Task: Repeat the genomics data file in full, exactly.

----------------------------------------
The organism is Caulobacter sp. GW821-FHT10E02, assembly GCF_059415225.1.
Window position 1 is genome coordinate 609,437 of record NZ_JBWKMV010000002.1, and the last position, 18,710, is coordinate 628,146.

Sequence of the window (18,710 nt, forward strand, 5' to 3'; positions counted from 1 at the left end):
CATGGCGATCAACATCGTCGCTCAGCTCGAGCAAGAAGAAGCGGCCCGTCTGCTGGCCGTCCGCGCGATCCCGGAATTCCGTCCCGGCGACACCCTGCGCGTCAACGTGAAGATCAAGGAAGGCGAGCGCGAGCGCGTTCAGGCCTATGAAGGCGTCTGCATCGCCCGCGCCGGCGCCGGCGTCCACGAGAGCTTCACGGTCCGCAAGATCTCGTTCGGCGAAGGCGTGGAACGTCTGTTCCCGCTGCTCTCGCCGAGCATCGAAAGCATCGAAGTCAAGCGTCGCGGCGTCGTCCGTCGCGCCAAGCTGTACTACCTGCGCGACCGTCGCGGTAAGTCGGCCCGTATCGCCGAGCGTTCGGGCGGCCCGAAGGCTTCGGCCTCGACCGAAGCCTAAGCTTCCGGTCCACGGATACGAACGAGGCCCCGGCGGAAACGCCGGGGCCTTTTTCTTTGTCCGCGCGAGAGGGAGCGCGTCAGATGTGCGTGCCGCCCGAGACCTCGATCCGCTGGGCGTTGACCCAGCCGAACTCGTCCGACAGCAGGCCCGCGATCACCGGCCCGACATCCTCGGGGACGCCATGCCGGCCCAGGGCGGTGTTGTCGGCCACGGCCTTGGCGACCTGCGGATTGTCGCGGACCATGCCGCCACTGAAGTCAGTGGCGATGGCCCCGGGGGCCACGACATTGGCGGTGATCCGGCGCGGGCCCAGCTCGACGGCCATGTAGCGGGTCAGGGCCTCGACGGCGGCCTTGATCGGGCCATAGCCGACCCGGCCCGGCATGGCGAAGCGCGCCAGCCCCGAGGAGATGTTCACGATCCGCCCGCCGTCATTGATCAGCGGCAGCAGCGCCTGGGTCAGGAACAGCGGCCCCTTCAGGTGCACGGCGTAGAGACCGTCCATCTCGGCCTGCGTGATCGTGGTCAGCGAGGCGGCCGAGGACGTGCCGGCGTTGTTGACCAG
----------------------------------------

The organism is Caulobacter sp. GW821-FHT10E02, assembly GCF_059415225.1.
Window position 1 is genome coordinate 609,437 of record NZ_JBWKMV010000002.1, and the last position, 18,710, is coordinate 628,146.

Sequence of the window (18,710 nt, forward strand, 5' to 3'; positions counted from 1 at the left end):
CATGGCGATCAACATCGTCGCTCAGCTCGAGCAAGAAGAAGCGGCCCGTCTGCTGGCCGTCCGCGCGATCCCGGAATTCCGTCCCGGCGACACCCTGCGCGTCAACGTGAAGATCAAGGAAGGCGAGCGCGAGCGCGTTCAGGCCTATGAAGGCGTCTGCATCGCCCGCGCCGGCGCCGGCGTCCACGAGAGCTTCACGGTCCGCAAGATCTCGTTCGGCGAAGGCGTGGAACGTCTGTTCCCGCTGCTCTCGCCGAGCATCGAAAGCATCGAAGTCAAGCGTCGCGGCGTCGTCCGTCGCGCCAAGCTGTACTACCTGCGCGACCGTCGCGGTAAGTCGGCCCGTATCGCCGAGCGTTCGGGCGGCCCGAAGGCTTCGGCCTCGACCGAAGCCTAAGCTTCCGGTCCACGGATACGAACGAGGCCCCGGCGGAAACGCCGGGGCCTTTTTCTTTGTCCGCGCGAGAGGGAGCGCGTCAGATGTGCGTGCCGCCCGAGACCTCGATCCGCTGGGCGTTGACCCAGCCGAACTCGTCCGACAGCAGGCCCGCGATCACCGGCCCGACATCCTCGGGGACGCCATGCCGGCCCAGGGCGGTGTTGTCGGCCACGGCCTTGGCGACCTGCGGATTGTCGCGGACCATGCCGCCACTGAAGTCAGTGGCGATGGCCCCGGGGGCCACGACATTGGCGGTGATCCGGCGCGGGCCCAGCTCGACGGCCATGTAGCGGGTCAGGGCCTCGACGGCGGCCTTGATCGGGCCATAGCCGACCCGGCCCGGCATGGCGAAGCGCGCCAGCCCCGAGGAGATGTTCACGATCCGCCCGCCGTCATTGATCAGCGGCAGCAGCGCCTGGGTCAGGAACAGCGGCCCCTTCAGGTGCACGGCGTAGAGACCGTCCATCTCGGCCTGCGTGATCGTGGTCAGCGAGGCGGCCGAGGACGTGCCGGCGTTGTTGACCAG